The Minister of Foreign Affairs of Ukraine, Dmytro Kuleba, on the eve of the meeting of the ministers of NATO member states, said that the Alliance countries urgently need to increase the production of weapons, because without investment in weapons, it is impossible to win on the battlefield in the long term.
He stated this in an interview with Politico.
"While we fight today, we must think about how we will fight tomorrow," Kuleba said.
The minister said that NATO countries should "start the production of the necessary weapons today."
If that doesn't happen, he warned, we can't win.
On Tuesday and Wednesday, NATO ministers will hold talks in Bucharest, the agenda of which is expected to include the question of how best to support Ukraine.
"The last time I attended the NATO ministerial meeting, I came with three words: weapons, weapons and weapons," Kuleba recalled. "This time, although this request remains absolutely urgent, I will refine it by saying that we need air defenses, tanks and production lines," he said.
The Ukrainian minister noted that officials need to be realistic and rely less on changeable partners.
"We also have to recognize one fact: there are countries in the world that have what Ukraine needs, but they are not going to sell it in sufficient quantities for political reasons," he said.
"Instead of counting on them and spending months to convince them, we need to start production so that... we do not become dependent on the whims of third countries that have the goods in warehouses, but do not want to share them," - he noted. minister.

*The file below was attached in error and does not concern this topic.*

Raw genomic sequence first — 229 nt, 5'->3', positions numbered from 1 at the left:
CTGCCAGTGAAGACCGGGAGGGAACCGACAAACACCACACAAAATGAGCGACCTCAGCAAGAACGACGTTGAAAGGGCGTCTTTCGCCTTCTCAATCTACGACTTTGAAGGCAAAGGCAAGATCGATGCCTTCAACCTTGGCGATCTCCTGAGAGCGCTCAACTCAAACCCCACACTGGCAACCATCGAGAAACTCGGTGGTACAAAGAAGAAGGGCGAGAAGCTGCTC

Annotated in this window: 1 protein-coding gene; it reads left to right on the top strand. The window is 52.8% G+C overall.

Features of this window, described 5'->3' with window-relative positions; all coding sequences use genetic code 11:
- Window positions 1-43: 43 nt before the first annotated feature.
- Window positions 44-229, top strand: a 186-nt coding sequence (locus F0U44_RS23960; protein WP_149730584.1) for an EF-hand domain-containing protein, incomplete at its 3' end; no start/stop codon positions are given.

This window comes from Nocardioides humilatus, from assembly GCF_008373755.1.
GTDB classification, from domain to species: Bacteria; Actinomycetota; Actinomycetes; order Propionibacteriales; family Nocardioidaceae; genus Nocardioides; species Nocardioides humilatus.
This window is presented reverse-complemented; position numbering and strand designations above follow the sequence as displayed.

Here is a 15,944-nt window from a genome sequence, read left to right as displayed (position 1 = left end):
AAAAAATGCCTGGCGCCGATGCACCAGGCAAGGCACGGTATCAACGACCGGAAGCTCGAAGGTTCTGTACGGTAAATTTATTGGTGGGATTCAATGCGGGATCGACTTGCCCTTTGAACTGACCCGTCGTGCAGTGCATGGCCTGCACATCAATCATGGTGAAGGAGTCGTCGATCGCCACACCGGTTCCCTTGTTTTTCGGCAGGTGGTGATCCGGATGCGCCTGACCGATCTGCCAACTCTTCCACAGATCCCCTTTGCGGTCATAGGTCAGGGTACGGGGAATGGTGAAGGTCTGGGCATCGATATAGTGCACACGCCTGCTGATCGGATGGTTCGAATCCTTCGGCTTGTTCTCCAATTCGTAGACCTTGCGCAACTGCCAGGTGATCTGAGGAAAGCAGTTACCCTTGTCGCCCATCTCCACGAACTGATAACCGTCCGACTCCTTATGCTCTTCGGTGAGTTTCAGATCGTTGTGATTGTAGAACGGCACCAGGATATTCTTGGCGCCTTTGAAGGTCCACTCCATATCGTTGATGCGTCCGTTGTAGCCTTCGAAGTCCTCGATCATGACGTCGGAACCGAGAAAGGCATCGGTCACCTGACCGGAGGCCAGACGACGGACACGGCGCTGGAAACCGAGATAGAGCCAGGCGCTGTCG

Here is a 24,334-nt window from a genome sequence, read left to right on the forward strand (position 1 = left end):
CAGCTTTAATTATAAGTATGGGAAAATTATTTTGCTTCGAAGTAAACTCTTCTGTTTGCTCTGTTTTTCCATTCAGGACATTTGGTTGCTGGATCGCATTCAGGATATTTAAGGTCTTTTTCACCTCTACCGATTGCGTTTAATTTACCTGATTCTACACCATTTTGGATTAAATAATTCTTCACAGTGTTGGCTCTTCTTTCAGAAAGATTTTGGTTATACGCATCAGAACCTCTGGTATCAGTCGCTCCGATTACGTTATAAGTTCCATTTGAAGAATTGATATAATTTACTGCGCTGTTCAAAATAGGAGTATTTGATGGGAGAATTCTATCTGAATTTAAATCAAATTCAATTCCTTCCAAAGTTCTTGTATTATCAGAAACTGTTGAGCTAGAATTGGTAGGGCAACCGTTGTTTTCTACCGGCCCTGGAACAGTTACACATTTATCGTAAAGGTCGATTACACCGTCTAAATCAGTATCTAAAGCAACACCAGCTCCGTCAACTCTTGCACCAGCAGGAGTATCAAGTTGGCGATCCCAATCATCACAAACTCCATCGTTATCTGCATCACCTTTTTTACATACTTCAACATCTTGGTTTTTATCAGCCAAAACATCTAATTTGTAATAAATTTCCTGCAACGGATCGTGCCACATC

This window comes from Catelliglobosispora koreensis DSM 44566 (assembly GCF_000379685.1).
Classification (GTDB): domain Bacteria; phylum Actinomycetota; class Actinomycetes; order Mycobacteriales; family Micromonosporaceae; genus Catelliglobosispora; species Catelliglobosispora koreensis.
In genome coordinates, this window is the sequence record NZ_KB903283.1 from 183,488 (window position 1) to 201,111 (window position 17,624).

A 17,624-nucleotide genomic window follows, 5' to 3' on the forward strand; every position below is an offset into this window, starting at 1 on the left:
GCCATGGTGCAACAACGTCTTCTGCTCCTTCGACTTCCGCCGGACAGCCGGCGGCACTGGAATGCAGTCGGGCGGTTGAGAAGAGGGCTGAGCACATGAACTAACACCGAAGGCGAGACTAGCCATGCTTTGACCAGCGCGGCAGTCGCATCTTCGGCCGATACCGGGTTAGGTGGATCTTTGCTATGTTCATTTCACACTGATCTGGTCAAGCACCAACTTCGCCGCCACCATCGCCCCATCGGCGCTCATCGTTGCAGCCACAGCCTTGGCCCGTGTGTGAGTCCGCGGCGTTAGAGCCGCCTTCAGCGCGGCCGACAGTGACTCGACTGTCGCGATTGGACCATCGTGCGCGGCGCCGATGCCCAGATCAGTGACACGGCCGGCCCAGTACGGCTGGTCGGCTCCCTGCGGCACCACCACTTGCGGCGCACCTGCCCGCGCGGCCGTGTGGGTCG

While praising Ukraine's partners for their contribution to the country's defense capability, Kuleba at the same time did not hide that he would like to see changes in the West's decision-making regarding support for Kyiv.
Ukrainian officials, as well as some of Kyiv's closest allies, have criticized the tendency of some Western governments over the past few months to first express reluctance to provide certain types of support and then gradually change policy as outrage over Russia's behavior grows.
"We have lost too much time - and too many lives, and too many square kilometers of our land. Therefore, I think - I hope - that wisdom will prevail, that everything must be done in time, and it is not necessary to wait for the next tragedy to unfold in order to someone was somehow able to overcome the psychological barriers to making this or that decision regarding Ukraine," Kuleba said.